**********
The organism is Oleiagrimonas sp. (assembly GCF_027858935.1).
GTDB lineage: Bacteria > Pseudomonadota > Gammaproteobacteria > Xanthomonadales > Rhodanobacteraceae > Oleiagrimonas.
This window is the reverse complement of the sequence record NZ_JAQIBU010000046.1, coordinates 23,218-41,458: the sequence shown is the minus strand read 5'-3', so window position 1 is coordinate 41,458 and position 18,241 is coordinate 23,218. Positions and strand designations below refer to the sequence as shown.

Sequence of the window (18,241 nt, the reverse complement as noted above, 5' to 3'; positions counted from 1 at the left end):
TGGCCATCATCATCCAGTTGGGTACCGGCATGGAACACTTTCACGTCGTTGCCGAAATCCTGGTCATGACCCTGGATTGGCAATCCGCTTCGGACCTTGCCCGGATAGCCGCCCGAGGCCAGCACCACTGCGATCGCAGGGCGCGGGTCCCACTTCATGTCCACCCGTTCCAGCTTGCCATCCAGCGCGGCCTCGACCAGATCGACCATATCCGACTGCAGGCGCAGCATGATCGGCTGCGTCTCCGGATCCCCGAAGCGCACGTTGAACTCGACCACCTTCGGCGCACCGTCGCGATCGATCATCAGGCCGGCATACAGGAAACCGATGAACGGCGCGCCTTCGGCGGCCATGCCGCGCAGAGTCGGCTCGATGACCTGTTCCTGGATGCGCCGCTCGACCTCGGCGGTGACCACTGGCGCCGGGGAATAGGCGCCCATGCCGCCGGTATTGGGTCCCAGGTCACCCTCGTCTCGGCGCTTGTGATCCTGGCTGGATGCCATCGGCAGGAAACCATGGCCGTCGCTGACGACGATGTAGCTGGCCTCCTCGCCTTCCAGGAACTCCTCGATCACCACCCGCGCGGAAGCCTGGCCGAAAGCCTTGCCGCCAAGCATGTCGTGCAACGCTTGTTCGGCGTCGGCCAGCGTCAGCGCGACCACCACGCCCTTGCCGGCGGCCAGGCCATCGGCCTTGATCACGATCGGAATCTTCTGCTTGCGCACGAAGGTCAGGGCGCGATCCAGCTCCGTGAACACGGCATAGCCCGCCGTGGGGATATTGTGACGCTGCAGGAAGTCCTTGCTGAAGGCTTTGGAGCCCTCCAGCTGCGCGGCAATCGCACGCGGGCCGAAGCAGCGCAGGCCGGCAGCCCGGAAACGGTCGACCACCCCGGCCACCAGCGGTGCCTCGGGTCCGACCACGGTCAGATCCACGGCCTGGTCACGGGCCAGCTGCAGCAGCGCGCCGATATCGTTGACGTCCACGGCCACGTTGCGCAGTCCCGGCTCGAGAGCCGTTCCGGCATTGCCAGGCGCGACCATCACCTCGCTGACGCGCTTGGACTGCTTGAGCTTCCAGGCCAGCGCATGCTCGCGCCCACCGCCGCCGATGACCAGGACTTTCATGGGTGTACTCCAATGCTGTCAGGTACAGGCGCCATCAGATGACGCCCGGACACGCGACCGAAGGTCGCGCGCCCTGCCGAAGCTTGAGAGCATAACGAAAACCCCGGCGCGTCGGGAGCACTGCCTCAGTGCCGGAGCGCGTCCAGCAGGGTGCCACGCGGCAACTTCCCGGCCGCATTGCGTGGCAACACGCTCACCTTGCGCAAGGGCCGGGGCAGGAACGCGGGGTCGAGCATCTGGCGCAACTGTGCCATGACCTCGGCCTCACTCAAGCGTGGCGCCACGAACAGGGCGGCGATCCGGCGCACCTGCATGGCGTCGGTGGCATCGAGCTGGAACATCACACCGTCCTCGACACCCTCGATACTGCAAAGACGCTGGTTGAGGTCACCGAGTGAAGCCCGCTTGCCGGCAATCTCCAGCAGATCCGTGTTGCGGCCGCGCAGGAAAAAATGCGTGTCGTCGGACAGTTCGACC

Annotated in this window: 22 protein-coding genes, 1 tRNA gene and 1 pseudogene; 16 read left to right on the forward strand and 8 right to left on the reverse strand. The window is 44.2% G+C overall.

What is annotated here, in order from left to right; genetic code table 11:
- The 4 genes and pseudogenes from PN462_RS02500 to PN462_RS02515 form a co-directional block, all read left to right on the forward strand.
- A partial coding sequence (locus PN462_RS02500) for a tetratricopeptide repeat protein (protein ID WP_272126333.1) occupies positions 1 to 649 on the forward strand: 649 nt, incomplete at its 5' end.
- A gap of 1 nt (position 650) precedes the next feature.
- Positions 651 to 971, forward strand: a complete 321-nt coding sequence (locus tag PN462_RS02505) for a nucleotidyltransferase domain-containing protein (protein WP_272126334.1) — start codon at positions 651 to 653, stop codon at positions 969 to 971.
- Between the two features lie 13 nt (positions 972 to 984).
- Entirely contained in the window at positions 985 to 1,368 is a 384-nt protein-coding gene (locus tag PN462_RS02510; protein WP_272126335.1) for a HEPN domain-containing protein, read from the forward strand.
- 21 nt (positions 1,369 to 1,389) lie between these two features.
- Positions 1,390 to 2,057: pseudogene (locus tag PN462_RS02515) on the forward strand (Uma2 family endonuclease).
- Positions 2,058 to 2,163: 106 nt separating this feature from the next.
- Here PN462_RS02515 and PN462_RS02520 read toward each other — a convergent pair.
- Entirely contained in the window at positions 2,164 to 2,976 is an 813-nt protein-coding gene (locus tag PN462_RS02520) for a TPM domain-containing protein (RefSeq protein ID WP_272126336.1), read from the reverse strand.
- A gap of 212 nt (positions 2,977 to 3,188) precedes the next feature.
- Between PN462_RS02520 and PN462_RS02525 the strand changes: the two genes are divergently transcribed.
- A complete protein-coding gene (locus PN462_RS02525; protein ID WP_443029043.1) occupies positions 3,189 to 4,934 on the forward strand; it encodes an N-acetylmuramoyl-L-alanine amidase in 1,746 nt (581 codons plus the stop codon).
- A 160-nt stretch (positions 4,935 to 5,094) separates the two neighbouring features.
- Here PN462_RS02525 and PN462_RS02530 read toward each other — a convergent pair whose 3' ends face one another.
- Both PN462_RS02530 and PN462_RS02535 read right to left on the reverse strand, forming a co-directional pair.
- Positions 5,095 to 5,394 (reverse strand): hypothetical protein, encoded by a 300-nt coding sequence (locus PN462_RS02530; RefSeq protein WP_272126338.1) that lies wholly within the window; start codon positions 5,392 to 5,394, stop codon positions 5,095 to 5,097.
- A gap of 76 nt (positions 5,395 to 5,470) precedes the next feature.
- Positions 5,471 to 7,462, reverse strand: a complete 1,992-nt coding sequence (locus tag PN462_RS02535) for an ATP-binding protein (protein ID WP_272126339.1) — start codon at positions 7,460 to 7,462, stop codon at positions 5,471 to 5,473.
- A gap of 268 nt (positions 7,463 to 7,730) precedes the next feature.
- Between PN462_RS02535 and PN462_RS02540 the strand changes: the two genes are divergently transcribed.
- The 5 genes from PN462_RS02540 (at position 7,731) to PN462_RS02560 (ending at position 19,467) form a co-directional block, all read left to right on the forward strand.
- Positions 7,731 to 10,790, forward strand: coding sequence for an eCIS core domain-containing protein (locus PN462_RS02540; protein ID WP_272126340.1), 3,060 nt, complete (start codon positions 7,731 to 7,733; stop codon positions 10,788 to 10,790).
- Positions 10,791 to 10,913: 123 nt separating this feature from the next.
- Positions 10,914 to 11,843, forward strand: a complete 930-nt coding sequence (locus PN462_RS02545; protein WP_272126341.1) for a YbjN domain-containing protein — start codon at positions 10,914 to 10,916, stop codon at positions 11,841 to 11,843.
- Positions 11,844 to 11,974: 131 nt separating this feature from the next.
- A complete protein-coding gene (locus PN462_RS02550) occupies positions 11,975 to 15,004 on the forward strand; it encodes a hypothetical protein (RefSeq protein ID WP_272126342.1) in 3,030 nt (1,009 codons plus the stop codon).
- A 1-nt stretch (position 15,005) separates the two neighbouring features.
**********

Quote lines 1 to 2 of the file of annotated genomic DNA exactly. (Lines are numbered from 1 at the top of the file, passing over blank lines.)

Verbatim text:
The organism is Oleiagrimonas sp. (assembly GCF_027858935.1).
GTDB lineage: Bacteria > Pseudomonadota > Gammaproteobacteria > Xanthomonadales > Rhodanobacteraceae > Oleiagrimonas.